Disciplinary problems plagued the midfielder throughout the next campaign as he was sent off three times in the opening eight matches, and he eventually retired from his post in January 2014.
5. Julien Faubert, West Ham United to Real Madrid (Loan in 2009)
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It may have only been a loan move, but Julien Faubert's transfer from Upton Park to the Bernabeu was one that many fans could not get their head around. The versatile Frenchman had only made eight appearances in all competitions during his first season with the Hammers, but Real Madrid still came knocking in January 2009.
The Spanish giants reportedly paid £1.5m to take Faubert on loan, with the option to make the deal permanent on a three-year contract for an undisclosed fee. That was not an option they exercised, however, with Faubert failing to take his unexpected chance at the big time.
He made his debut in a 1-0 win over Racing Santander in February but went on to miss training when he mistakenly thought he had the day off before being caught sleeping on the bench during a match against Villarreal. Two appearances later, Faubert was back in England with West Ham following his bizarre Spanish holiday.
6. Luis Figo, Barcelona to Real Madrid (£37m in 2000)
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While many of the names on this list are due to players punching above or below their weight, Luis Figo's transfer to Real Madrid was shocking in a different way. The Portuguese winger had become a fan favourite at Barcelona before committing what those at the Camp Nou saw as the ultimate betrayal by joining arch rivals Real Madrid.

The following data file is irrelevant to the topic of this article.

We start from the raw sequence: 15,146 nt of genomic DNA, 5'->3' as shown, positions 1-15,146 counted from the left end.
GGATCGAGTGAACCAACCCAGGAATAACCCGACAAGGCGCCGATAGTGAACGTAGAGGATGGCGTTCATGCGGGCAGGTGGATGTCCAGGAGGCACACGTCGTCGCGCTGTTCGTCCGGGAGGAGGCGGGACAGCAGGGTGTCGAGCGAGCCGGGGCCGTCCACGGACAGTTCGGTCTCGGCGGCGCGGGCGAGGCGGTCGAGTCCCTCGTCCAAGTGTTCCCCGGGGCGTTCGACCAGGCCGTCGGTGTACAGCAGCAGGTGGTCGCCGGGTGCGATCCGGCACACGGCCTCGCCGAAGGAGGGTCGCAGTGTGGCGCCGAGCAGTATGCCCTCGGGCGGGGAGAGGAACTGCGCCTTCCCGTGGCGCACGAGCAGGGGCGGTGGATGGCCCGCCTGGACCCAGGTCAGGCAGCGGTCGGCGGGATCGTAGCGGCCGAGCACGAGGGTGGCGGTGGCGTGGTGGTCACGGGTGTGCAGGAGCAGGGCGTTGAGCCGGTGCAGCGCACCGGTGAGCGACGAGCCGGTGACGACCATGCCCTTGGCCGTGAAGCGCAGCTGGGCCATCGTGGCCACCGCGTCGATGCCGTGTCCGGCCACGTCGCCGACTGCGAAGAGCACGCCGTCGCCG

The transfer was for a world record fee of £37m, but even that didn't appease the Catalans' hatred towards their new public enemy number one. They made their feelings known on Figo's returns to the Camp Nou, including one infamous occasion when a pig's head was hurled onto the field.
From Figo's point of view, the move was a success as he won two league titles and the Champions League during Madrid's 'Galacticos' era. He also won the Ballon d'Or later in 2000 before scooping the FIFA World Player of the Year prize in 2001.
7. Allan Simonsen, Barcelona to Charlton Athletic (£300,000 in 1982)
During spells with Borussia Monchengladbach and Barcelona, Allan Simonsen had established himself as one of the finest strikers of his generation. He became the only player to have scored in the European Cup, UEFA Cup and Cup Winners' Cup finals, and was also named European Footballer of the Year in 1977.
However, the Dane had his nose put out of joint at the Camp Nou by the arrival of a certain Diego Maradona, meaning that he would have to compete with the Argentine and Bernd Schuster for the two starting spots allowed for foreign players in La Liga then.
Despite receiving offers from the likes of Real Madrid and Tottenham Hotspur, Simonsen opted to join Second Division side Charlton Athletic in order to play for a club with less attention than he had previously. Nine goals in 16 appearances was a promising start for the diminutive forward, but after just three months at the Valley he was put up for sale due to the club's struggles to pay his transfer fee and wages.
8. Ronnie O'Brien, Unattached to Juventus (Free in 1999)
When a 20-year-old Ronnie O'Brien was released by Middlesbrough in 1999, he may have been forgiven for thinking that his football career was over before it had even begun. The Premier League side had not seen enough potential in the Irish midfielder to grant him a new contract, instead parting company with the youngster.
However, while Boro ruled that O'Brien would never be good enough for them, an unlikely source had earmarked him as one for the future. Italian giants Juventus arrived and offered the free agent a five-year deal to move to Turin, which he unsurprisingly accepted.
What happened next was all too predictable, however, as the majority of his Juventus career was spent out on loan at clubs such as Lugano, Crotone, Lecco and Dundee United. In 2002, after just three appearances in the Intertoto Cup, O'Brien was released from his contract.